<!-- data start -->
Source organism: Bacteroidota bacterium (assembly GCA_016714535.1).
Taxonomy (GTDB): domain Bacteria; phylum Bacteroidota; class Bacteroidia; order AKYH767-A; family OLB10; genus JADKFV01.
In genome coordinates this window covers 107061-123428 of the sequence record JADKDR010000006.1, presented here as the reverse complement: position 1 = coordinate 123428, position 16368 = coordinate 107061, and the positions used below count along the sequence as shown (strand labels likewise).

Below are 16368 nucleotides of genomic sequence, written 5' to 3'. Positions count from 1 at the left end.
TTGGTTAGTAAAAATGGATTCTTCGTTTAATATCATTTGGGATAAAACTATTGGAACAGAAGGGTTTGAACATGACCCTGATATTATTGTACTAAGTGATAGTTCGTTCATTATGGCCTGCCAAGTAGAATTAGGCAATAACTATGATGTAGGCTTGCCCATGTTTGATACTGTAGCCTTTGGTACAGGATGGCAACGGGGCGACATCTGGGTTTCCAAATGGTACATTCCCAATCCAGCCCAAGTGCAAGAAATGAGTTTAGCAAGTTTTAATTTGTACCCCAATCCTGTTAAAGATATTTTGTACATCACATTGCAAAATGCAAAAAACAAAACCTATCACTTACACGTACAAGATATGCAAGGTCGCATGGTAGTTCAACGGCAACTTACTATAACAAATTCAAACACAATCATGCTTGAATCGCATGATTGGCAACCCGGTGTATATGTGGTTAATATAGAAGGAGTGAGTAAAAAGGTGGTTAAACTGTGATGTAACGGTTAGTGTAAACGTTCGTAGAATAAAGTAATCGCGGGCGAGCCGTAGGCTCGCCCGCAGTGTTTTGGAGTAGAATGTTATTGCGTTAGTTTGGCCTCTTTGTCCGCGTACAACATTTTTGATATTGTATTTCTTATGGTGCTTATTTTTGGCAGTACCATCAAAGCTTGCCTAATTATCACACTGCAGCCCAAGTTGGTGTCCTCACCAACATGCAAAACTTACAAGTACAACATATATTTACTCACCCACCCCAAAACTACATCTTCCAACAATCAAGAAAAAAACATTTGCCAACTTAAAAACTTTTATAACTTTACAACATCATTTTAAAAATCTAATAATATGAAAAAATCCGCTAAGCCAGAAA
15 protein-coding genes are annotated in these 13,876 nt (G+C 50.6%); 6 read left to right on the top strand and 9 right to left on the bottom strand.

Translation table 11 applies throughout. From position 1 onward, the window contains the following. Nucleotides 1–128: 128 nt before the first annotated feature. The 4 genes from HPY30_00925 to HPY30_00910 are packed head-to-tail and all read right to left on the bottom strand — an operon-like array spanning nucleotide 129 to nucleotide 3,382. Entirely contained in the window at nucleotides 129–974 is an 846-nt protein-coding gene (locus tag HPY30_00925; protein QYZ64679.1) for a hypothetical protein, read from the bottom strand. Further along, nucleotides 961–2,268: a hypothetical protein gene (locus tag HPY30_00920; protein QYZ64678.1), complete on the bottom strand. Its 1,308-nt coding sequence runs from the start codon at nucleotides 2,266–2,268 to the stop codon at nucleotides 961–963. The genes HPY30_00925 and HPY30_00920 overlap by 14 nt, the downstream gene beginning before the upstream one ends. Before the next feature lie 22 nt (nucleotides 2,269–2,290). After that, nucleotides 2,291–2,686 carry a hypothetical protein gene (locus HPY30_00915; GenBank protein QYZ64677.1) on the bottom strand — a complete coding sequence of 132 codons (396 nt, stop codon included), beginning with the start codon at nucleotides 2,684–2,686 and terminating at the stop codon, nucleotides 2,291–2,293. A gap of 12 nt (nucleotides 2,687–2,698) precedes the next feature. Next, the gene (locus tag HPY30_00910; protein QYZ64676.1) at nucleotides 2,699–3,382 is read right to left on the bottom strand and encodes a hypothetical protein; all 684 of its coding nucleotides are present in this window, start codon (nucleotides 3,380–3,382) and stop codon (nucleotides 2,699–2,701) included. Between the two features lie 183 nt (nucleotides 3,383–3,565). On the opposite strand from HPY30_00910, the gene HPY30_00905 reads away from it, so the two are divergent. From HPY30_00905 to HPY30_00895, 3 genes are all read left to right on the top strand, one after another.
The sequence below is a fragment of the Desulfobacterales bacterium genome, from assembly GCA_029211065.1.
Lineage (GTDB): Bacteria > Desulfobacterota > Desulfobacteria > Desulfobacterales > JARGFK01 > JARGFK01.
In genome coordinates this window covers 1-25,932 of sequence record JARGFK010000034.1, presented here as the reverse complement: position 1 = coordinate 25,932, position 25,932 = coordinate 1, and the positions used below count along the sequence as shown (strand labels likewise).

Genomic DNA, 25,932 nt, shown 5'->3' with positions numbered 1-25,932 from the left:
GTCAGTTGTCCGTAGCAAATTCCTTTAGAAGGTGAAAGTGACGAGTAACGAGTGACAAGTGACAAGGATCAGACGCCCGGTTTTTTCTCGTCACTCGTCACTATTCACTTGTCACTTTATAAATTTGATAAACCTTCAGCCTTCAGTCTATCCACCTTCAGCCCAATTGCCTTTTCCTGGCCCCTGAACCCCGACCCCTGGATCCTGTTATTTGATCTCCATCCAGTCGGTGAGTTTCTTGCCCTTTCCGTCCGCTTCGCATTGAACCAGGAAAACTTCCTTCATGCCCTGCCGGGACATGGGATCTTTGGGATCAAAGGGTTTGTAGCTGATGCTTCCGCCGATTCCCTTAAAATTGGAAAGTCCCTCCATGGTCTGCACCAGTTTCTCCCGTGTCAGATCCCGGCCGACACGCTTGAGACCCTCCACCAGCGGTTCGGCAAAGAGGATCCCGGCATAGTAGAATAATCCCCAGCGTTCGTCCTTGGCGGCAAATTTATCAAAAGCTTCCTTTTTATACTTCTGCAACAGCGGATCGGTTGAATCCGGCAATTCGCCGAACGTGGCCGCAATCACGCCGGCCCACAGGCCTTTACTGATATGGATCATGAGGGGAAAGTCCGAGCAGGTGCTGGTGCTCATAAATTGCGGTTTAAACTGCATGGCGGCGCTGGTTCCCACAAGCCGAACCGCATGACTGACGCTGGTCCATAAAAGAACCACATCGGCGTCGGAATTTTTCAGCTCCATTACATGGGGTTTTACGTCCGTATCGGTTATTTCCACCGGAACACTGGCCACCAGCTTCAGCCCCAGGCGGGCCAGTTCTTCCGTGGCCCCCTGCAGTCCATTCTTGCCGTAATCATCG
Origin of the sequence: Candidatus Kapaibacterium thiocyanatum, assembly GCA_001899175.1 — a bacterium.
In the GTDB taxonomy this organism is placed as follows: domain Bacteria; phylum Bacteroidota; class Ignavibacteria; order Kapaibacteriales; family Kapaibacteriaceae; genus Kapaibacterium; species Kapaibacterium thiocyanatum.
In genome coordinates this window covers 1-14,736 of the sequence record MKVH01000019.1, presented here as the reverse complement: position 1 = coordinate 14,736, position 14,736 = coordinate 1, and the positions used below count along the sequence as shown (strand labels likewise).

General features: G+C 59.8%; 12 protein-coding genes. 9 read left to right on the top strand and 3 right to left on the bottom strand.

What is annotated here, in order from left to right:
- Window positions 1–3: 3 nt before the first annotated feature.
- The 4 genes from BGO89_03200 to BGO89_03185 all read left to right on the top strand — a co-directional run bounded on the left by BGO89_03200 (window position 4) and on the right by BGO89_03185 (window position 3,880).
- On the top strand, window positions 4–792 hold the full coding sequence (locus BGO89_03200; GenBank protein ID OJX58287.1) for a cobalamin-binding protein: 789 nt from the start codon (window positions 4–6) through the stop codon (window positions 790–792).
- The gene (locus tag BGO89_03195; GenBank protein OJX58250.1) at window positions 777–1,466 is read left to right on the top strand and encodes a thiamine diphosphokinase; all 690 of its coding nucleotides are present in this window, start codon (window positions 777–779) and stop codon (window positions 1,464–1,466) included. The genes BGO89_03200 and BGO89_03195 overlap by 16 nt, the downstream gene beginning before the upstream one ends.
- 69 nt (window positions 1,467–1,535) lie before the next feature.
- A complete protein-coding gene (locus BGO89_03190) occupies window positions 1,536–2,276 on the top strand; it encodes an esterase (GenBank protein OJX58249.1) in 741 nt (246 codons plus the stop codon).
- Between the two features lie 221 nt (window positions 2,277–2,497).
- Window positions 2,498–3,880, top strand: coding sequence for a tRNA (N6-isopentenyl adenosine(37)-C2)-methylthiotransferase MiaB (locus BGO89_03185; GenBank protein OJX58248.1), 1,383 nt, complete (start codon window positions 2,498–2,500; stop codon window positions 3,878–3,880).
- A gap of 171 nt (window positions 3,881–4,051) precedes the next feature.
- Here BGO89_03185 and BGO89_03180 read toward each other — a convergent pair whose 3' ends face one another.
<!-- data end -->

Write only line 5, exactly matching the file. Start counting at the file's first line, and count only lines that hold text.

TTGGTTAGTAAAAATGGATTCTTCGTTTAATATCATTTGGGATAAAACTATTGGAACAGAAGGGTTTGAACATGACCCTGATATTATTGTACTAAGTGATAGTTCGTTCATTATGGCCTGCCAAGTAGAATTAGGCAATAACTATGATGTAGGCTTGCCCATGTTTGATACTGTAGCCTTTGGTACAGGATGGCAACGGGGCGACATCTGGGTTTCCAAATGGTACATTCCCAATCCAGCCCAAGTGCAAGAAATGAGTTTAGCAAGTTTTAATTTGTACCCCAATCCTGTTAAAGATATTTTGTACATCACATTGCAAAATGCAAAAAACAAAACCTATCACTTACACGTACAAGATATGCAAGGTCGCATGGTAGTTCAACGGCAACTTACTATAACAAATTCAAACACAATCATGCTTGAATCGCATGATTGGCAACCCGGTGTATATGTGGTTAATATAGAAGGAGTGAGTAAAAAGGTGGTTAAACTGTGATGTAACGGTTAGTGTAAACGTTCGTAGAATAAAGTAATCGCGGGCGAGCCGTAGGCTCGCCCGCAGTGTTTTGGAGTAGAATGTTATTGCGTTAGTTTGGCCTCTTTGTCCGCGTACAACATTTTTGATATTGTATTTCTTATGGTGCTTATTTTTGGCAGTACCATCAAAGCTTGCCTAATTATCACACTGCAGCCCAAGTTGGTGTCCTCACCAACATGCAAAACTTACAAGTACAACATATATTTACTCACCCACCCCAAAACTACATCTTCCAACAATCAAGAAAAAAACATTTGCCAACTTAAAAACTTTTATAACTTTACAACATCATTTTAAAAATCTAATAATATGAAAAAATCCGCTAAGCCAGAAA